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Three skills that take your leadership to the next level

phototechno/iStock/Getty Images Yellow area that says leadership with several white arrows all going right
Working on these areas now will pay dividends later.

Farmers often wear many different “hats” when it comes to their work. On any given day, a farmer can find themselves acting as operations manager to agronomist to equipment troubleshooter and more.

But for those who own and operate a farm, the “hat” of leader is probably the most critical – and has the biggest impact on the operation. For most farmers, the leadership role – and skills it requires – may not be what they’ve focused on for the majority of their career. Many farmers are much more focused on honing production-related skills early on in their career, as they rightly should.

Take the leap

Upping your own leadership game and skills can look a bit different, however. It takes some intentional effort in a direction that can appear like it’s taking you out of the realm of production-focused agriculture work.

Making this leap to work on key leadership skills you need to lead your farm is so important. Because you as the leader touch so many aspects of the operation in such a critical way, your leadership skills are probably the largest factor in the level of success your operation may achieve.

Consider these three

There are three major areas that many farm leaders have found important in upping their leadership game: dealing with people, strategy and finances.

  1. People. There’s no doubt about it – for farms that want to grow in terms of size, complexity or additional revenue sources, it usually means adding more people. Whether that’s bringing in the next generation or hiring new employees, the farm leader can find themselves responsible for leading and managing more people than they anticipated – or ever wanted to! Furthering your leadership game in this area can mean learning communication skills and doing some work to learn human resources (HR) management and other skills associated with managing employees. Since every person is unique and has unique styles of communicating, there’s a lot to learn when it comes to leading people. You could start by reading the book The One Minute Manager by Ken Blanchard.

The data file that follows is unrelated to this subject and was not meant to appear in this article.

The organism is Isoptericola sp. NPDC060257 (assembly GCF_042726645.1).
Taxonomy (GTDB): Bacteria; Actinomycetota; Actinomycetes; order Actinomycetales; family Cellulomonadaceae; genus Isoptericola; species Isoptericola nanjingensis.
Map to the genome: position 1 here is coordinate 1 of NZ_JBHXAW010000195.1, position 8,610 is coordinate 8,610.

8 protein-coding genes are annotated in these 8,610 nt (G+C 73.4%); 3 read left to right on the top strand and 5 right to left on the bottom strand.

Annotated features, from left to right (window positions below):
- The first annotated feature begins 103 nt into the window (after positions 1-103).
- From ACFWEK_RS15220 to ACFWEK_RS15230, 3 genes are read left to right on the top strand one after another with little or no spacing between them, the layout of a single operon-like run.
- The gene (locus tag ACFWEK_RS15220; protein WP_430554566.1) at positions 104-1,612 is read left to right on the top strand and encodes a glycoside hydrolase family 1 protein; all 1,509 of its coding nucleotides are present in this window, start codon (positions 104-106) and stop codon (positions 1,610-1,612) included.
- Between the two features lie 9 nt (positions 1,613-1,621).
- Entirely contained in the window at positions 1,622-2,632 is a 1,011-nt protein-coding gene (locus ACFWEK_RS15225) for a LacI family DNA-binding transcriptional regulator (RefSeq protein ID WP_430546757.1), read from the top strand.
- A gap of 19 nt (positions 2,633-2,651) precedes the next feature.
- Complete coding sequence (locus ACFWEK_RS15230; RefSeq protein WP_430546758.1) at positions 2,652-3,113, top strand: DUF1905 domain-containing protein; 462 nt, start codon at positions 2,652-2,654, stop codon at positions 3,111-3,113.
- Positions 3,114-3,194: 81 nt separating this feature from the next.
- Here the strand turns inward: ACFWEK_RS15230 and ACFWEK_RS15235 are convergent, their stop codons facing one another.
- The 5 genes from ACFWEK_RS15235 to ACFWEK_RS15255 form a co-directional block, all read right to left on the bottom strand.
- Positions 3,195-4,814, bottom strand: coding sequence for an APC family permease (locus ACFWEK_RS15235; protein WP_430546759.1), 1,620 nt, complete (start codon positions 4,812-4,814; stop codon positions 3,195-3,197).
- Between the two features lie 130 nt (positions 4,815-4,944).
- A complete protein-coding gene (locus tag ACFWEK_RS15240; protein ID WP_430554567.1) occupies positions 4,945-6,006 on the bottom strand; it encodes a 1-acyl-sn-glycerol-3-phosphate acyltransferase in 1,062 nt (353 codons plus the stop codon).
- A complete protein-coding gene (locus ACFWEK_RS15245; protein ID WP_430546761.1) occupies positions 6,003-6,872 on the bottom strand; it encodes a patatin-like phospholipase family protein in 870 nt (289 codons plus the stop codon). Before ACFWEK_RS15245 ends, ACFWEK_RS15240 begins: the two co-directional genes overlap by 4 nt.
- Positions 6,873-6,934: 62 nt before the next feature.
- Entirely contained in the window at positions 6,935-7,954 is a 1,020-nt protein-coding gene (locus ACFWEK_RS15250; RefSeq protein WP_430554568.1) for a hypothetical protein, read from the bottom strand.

2. Strategy. Thinking about and creating good business strategy on the farm goes beyond putting together a plan for the upcoming year. It’s about thinking further into the future and asking good questions about what you want your operation to be like, looking at the environment and factors that impact your operation, and considering how you’re going to move your farm from where you are right now to where you want to be. You can read books or attend leadership seminars on strategy to learn more about how to think more strategically as you lead your operation and how to put together creative, sound strategy. You might read Good Strategy Bad Strategy by Richard Rumelt to learn more about this.
  3. Finances. Every farmer who moves into a leadership or management role in the operation has to think – probably every single day – about how to best manage the farm’s finances. Time learning more about the type of financial terminology bankers use and how to set up and monitor metrics for the operation is well spent. The book Financial Intelligence by Karen Berman and Joe Knight can be helpful with this. Learning how to create and use projections is also key. You can use marketing scenarios in your projections to help with real-time marketing decisions, too. Learn about our marketing solutions and get in touch with a market advisor for ideas on how to get started.
The opinions of the author are not necessarily those of Farm Futures or Farm Progress. 
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